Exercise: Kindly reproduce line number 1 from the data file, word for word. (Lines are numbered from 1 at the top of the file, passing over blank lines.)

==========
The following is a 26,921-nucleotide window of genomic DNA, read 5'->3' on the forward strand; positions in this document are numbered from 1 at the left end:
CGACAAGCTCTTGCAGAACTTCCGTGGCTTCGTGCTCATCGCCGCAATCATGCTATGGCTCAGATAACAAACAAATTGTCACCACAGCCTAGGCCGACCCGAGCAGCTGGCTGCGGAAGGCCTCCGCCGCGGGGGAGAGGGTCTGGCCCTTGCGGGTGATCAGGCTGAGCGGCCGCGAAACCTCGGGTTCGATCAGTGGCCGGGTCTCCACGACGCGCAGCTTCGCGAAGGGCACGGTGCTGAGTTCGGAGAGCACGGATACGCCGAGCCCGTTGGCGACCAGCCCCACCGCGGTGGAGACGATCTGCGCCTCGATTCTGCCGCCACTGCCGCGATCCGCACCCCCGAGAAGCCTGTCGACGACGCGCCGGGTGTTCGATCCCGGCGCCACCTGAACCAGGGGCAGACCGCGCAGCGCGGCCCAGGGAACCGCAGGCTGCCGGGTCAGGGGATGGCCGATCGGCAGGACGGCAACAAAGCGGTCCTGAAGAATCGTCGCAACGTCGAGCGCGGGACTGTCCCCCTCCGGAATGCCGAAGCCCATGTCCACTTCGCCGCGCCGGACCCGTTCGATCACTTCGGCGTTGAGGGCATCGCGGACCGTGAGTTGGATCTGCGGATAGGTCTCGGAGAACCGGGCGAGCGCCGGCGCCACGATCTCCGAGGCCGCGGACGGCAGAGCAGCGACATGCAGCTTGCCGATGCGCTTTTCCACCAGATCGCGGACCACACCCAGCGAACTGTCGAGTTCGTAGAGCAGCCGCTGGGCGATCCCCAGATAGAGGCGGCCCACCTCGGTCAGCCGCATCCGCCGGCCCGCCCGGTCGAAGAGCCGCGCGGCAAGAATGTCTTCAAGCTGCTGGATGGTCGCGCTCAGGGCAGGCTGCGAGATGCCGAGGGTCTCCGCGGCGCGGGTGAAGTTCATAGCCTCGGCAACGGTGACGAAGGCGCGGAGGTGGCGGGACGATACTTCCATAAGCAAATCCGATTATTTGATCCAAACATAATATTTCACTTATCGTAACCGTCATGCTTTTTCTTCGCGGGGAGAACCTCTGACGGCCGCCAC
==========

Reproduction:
The following is a 26,921-nucleotide window of genomic DNA, read 5'->3' on the forward strand; positions in this document are numbered from 1 at the left end: